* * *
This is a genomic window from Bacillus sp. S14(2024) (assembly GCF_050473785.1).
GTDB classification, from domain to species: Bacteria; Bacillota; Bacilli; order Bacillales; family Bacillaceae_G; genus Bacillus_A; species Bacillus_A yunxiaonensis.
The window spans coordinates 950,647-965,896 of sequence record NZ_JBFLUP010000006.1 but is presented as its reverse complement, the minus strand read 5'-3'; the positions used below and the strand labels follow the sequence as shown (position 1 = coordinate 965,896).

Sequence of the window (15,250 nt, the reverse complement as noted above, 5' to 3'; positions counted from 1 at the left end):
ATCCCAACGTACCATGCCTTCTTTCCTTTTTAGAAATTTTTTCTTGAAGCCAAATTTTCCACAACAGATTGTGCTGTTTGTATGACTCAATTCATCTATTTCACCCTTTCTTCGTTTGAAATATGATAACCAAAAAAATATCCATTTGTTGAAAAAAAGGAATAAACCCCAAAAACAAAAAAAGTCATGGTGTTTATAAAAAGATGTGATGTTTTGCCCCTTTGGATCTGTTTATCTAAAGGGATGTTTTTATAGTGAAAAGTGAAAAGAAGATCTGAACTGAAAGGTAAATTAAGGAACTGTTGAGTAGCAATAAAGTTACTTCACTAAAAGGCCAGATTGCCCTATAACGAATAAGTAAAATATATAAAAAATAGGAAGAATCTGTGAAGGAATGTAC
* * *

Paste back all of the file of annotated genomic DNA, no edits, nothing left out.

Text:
This is a genomic window from Bacillus sp. S14(2024) (assembly GCF_050473785.1).
GTDB classification, from domain to species: Bacteria; Bacillota; Bacilli; order Bacillales; family Bacillaceae_G; genus Bacillus_A; species Bacillus_A yunxiaonensis.
The window spans coordinates 950,647-965,896 of sequence record NZ_JBFLUP010000006.1 but is presented as its reverse complement, the minus strand read 5'-3'; the positions used below and the strand labels follow the sequence as shown (position 1 = coordinate 965,896).

Sequence of the window (15,250 nt, the reverse complement as noted above, 5' to 3'; positions counted from 1 at the left end):
ATCCCAACGTACCATGCCTTCTTTCCTTTTTAGAAATTTTTTCTTGAAGCCAAATTTTCCACAACAGATTGTGCTGTTTGTATGACTCAATTCATCTATTTCACCCTTTCTTCGTTTGAAATATGATAACCAAAAAAATATCCATTTGTTGAAAAAAAGGAATAAACCCCAAAAACAAAAAAAGTCATGGTGTTTATAAAAAGATGTGATGTTTTGCCCCTTTGGATCTGTTTATCTAAAGGGATGTTTTTATAGTGAAAAGTGAAAAGAAGATCTGAACTGAAAGGTAAATTAAGGAACTGTTGAGTAGCAATAAAGTTACTTCACTAAAAGGCCAGATTGCCCTATAACGAATAAGTAAAATATATAAAAAATAGGAAGAATCTGTGAAGGAATGTAC